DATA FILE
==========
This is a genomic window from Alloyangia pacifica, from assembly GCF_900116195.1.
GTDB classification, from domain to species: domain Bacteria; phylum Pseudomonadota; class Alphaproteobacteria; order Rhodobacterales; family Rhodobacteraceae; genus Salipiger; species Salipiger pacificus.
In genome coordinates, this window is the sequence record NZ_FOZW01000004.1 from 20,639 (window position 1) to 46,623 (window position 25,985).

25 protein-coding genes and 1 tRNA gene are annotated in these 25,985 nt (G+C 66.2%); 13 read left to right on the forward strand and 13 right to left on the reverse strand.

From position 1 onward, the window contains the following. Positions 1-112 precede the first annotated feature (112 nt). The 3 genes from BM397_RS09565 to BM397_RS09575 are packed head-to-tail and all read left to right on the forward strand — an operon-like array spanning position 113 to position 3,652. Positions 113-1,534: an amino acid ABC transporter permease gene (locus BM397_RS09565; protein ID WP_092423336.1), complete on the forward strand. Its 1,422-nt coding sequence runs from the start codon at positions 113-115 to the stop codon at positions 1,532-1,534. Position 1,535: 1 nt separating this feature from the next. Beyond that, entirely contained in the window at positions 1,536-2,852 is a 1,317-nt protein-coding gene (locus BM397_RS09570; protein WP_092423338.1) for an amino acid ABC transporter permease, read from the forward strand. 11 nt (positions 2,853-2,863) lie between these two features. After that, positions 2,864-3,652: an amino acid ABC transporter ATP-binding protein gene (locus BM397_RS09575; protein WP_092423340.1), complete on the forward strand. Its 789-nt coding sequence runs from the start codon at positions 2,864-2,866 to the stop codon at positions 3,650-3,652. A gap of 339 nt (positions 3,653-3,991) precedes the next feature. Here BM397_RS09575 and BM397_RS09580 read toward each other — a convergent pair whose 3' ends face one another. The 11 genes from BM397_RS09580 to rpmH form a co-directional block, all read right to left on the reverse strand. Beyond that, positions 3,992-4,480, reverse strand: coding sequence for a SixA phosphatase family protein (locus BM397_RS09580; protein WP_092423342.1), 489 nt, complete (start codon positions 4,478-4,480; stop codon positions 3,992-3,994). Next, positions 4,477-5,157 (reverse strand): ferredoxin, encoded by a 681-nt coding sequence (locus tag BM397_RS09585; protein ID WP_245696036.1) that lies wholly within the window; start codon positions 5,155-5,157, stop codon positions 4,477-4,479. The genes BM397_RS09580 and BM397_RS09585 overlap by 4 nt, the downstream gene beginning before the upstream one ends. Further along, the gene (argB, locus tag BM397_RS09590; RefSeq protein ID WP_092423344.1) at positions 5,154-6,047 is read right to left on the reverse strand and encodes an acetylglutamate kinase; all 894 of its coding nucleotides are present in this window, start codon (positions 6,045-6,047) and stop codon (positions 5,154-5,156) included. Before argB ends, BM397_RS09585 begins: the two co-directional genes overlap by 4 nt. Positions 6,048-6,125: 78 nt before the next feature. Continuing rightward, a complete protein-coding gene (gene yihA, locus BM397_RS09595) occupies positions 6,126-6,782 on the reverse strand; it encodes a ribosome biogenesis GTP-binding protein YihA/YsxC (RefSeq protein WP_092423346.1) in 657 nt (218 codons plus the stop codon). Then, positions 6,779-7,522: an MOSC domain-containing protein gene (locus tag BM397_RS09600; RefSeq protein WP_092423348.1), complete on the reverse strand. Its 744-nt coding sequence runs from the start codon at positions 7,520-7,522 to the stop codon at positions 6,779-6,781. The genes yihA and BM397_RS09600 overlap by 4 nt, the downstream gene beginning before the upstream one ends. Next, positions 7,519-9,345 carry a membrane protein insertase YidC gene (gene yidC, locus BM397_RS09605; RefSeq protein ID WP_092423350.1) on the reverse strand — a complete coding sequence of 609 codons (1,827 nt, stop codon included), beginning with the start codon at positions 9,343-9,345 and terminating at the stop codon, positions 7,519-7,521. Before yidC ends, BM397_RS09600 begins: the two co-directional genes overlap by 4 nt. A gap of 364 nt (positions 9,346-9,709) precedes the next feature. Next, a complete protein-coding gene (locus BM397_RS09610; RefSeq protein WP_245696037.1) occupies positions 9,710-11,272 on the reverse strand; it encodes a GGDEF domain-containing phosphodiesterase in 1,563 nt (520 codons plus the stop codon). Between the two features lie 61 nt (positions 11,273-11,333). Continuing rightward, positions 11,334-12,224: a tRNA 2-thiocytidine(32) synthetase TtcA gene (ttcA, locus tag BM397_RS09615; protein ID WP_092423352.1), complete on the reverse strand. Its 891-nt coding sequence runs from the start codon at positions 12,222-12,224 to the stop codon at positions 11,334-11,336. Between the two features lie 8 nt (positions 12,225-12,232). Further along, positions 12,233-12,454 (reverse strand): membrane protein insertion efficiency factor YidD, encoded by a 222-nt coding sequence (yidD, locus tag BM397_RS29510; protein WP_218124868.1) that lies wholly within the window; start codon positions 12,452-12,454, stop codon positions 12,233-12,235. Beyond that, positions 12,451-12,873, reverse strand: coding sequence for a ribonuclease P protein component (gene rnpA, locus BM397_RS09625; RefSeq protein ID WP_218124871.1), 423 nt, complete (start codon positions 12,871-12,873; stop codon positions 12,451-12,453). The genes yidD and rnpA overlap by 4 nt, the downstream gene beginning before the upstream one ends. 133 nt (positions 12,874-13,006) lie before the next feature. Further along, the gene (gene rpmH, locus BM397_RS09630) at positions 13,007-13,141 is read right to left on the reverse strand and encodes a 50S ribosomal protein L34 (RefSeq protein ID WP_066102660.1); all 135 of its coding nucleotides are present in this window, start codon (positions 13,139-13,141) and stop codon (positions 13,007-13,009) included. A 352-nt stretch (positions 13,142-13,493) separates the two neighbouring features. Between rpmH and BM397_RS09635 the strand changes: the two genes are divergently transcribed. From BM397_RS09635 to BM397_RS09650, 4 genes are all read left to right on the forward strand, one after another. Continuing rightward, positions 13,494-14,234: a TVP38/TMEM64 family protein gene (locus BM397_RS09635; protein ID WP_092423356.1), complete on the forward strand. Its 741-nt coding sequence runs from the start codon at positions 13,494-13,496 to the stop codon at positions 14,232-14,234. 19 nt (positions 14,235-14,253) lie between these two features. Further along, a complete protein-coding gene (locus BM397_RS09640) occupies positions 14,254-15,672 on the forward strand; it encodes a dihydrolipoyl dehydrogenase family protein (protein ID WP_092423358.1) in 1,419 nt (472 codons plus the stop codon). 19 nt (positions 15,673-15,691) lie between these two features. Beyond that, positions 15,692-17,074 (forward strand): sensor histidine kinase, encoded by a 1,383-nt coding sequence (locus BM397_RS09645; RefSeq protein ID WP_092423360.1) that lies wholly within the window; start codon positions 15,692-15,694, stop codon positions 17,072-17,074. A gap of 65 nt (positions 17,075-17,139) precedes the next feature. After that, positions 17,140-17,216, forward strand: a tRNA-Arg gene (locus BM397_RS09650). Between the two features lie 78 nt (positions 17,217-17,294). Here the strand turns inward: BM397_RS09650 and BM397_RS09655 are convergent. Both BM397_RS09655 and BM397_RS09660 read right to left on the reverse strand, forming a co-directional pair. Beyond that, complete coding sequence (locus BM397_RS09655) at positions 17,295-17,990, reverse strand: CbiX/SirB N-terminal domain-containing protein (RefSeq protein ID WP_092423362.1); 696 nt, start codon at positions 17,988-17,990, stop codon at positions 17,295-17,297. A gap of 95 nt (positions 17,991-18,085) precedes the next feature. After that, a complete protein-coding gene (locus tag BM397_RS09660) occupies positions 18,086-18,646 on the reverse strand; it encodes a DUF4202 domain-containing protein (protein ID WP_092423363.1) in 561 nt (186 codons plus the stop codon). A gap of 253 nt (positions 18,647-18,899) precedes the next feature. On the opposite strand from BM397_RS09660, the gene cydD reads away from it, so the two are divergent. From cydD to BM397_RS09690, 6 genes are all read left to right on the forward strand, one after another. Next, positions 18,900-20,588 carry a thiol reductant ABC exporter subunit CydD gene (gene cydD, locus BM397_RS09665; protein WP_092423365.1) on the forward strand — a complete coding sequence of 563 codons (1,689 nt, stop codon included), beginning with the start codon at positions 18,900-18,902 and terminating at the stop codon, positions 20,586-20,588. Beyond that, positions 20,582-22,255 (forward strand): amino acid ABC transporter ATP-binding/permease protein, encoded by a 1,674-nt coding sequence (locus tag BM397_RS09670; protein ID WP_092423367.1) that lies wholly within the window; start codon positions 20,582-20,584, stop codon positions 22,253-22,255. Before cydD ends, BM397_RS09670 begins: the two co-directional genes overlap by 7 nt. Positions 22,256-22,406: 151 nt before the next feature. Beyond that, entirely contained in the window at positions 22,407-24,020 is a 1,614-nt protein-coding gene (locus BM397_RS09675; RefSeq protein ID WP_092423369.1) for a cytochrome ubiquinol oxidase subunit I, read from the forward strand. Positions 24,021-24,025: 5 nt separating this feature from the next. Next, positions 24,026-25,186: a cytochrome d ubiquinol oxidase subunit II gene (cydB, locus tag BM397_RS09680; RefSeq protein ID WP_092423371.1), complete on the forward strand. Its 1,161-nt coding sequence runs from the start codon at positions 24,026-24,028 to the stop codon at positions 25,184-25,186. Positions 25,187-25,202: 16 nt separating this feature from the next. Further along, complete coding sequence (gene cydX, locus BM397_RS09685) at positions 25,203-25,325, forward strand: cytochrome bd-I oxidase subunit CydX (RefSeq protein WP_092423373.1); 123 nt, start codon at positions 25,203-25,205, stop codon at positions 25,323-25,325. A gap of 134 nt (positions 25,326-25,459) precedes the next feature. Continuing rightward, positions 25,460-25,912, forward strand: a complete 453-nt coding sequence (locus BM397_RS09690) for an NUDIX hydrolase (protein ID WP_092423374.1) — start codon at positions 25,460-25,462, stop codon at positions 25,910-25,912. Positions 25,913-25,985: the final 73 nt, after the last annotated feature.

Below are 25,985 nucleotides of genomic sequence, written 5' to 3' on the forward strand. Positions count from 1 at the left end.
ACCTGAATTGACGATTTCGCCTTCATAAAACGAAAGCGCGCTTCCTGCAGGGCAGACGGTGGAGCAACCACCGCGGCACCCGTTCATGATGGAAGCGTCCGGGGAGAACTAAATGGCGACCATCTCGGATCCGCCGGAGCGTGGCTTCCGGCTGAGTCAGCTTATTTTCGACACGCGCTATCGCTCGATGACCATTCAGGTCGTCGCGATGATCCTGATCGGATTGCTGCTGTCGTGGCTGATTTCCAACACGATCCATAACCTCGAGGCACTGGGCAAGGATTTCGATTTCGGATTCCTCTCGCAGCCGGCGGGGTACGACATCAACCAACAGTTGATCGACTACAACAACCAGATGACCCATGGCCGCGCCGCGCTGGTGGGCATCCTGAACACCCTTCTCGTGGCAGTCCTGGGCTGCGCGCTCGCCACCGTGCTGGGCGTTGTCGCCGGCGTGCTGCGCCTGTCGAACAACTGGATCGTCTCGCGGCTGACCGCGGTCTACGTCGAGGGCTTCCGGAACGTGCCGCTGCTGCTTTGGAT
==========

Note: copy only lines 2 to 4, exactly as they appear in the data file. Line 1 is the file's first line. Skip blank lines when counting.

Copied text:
GTDB classification, from domain to species: domain Bacteria; phylum Pseudomonadota; class Alphaproteobacteria; order Rhodobacterales; family Rhodobacteraceae; genus Salipiger; species Salipiger pacificus.
In genome coordinates, this window is the sequence record NZ_FOZW01000004.1 from 20,639 (window position 1) to 46,623 (window position 25,985).

25 protein-coding genes and 1 tRNA gene are annotated in these 25,985 nt (G+C 66.2%); 13 read left to right on the forward strand and 13 right to left on the reverse strand.